The intent of Bailes’s endeavour is not dissimilar to a project on Madagascar: Miavana, a luxury lodge opening in October 2016 on the island of Nosy Ankao, 3.5km off Madagascar’s northeastern tip. The 14 villas – occupying the western flank of the longest and largest of the islands in the archipelago – are being built using a local team, with the support of a Malagasy partner and a Mauritius-based family that was one of the original stakeholders in North Island (the “Noah’s Ark” conservation and rehabilitation project in the Seychelles started in 2002 and where the Duke and Duchess of Cambridge chose to honeymoon in 2011). Miavana is being designed by South African architects Silvio Rech and Lesley Carstens; they created North Island, as well as Miavana’s sister property, Chinzombo in Zambia. Beyond the aesthetics, which look promisingly luxurious, Miavana aims to develop and enlarge the marine-reserve potential to help ensure the archipelago’s long-term protection.
For three years prior to putting a pole in the ground, the lodge developers have been actively supporting conservation efforts to reduce net fishing, which damages reefs and removes the breeding stock of fish. The development team on the island has also been monitoring wildlife movements, including four species of turtle that nest here, as well as whales that enter the area in winter. The result is that Nosy Ankao and its archipelago are now part of a 15,000-hectare marine reserve, which, together with the identified biodiversity hotspots on the adjacent mainland, makes up the Loky Manambato Protected Area, covering some 250,000 hectares and managed by local NGO Fanamby.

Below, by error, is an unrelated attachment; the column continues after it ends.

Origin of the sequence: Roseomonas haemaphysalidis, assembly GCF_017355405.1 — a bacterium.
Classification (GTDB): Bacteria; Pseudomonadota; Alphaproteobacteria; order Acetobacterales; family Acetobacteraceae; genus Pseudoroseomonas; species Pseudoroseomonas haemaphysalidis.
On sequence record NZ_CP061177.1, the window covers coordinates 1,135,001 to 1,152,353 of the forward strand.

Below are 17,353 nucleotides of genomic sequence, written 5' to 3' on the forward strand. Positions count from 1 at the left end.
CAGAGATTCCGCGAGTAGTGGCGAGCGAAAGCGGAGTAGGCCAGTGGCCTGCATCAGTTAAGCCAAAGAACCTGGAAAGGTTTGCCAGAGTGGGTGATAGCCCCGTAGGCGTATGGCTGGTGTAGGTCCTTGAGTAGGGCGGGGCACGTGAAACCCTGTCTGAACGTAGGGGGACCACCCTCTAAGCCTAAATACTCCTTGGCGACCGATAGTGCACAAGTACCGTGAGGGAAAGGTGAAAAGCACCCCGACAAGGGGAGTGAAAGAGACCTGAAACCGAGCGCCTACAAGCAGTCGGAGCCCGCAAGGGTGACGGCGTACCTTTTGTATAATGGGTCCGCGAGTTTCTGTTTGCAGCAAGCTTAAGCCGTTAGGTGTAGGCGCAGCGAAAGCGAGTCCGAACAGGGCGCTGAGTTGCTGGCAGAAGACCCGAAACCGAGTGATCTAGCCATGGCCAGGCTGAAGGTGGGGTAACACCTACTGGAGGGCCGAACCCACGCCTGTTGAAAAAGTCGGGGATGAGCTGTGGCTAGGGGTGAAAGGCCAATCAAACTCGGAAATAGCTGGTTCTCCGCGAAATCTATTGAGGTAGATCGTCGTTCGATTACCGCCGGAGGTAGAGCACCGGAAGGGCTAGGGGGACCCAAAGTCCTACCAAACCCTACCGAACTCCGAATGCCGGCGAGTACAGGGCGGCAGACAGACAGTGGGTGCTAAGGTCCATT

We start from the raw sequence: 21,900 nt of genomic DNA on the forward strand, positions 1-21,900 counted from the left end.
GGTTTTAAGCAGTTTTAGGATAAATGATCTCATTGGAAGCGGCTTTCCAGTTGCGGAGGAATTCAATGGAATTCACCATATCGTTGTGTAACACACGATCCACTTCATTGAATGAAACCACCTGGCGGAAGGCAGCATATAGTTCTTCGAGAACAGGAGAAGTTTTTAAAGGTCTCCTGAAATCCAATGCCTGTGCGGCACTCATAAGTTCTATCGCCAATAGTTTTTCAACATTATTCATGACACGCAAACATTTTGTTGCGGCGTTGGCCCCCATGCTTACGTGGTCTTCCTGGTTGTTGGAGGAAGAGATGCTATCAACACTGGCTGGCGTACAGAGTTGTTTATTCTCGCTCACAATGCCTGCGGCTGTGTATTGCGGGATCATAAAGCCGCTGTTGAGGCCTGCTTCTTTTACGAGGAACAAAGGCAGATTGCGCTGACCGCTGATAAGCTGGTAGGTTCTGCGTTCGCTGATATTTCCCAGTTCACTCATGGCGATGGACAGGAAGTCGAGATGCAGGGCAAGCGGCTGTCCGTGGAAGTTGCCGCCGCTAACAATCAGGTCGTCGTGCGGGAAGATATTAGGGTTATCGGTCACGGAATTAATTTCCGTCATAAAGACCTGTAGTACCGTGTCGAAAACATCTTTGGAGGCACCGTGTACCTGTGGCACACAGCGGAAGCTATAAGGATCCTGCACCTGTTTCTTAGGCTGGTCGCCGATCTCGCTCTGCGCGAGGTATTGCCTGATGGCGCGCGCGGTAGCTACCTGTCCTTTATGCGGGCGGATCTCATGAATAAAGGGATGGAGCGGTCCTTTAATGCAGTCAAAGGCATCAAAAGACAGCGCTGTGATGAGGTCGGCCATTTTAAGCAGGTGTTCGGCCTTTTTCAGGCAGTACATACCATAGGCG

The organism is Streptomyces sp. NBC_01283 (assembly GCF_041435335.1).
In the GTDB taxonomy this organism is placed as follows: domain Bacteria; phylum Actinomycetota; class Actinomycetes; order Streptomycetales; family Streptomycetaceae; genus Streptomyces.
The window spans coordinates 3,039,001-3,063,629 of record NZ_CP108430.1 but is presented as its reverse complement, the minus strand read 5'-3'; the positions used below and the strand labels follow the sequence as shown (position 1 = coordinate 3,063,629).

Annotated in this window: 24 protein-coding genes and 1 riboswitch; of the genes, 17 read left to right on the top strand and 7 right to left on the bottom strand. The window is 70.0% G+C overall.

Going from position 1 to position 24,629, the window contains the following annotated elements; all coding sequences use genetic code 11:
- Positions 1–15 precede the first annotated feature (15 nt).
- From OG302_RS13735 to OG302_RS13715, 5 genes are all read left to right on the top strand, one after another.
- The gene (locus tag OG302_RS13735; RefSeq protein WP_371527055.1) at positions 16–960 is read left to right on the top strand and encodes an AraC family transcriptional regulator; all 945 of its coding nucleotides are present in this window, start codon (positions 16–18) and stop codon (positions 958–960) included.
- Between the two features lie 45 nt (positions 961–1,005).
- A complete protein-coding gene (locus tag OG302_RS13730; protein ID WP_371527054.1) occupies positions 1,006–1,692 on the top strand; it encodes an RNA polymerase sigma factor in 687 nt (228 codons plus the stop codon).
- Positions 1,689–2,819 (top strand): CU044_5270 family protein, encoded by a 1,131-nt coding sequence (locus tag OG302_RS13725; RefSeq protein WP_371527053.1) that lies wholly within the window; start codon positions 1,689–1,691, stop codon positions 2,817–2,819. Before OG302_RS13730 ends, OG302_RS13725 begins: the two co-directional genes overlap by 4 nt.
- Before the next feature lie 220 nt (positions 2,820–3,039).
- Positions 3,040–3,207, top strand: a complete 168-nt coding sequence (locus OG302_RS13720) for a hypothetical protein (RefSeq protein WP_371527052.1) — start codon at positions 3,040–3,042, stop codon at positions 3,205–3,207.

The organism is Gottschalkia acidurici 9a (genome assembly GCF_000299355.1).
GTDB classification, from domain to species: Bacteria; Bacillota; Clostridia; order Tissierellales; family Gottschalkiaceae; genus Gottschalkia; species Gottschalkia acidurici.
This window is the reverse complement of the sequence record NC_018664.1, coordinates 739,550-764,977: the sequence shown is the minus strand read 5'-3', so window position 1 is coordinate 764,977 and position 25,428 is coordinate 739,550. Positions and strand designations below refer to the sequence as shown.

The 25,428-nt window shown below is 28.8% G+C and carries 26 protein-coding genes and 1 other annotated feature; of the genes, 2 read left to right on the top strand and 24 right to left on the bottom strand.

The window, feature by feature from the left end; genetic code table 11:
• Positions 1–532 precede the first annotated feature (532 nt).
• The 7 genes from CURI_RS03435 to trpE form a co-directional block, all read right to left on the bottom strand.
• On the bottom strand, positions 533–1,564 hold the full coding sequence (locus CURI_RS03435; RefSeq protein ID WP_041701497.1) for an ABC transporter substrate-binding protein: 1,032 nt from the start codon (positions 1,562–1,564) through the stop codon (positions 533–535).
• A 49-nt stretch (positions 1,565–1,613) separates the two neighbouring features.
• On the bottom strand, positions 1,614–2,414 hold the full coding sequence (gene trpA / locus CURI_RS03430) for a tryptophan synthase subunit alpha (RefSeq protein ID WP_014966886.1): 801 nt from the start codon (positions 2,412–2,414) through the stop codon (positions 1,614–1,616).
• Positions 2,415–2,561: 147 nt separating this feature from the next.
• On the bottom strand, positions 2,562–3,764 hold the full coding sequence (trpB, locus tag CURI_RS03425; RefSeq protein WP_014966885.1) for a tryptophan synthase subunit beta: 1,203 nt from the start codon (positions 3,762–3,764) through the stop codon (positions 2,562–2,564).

“When there is community involvement, success is quick and sustainable,” says Dr Owen Day, a marine biologist and director of ecosystem-based adaptation for Caribsave, a pan-Caribbean not-for-profit. In Jamaica, Day has spent the past four years collaborating with seven marine protected areas. One of Caribsave’s projects involves the Oracabessa Bay Fish Sanctuary, which is partly supported by Island Records founder Chris Blackwell, who owns the adjacent luxury GoldenEye resort, and the Oracabessa Foundation. “It’s a small sanctuary, just one square kilometre, but it has worked exceptionally well, with fish biomass increasing by 1,300 per cent and coral cover by 300 per cent in the past four years since the fishing exclusion zone was created,” says Day. “On the reserve’s perimeter, where locals can take what we call the spillover, they are catching fish far bigger than they did before. In other words, the fishermen, by agreeing to conserve an area and letting the fish breed successfully, are benefiting from the results. It’s a win-win for locals and tourists, while the coral reefs also become more resilient to pollution and climate change.”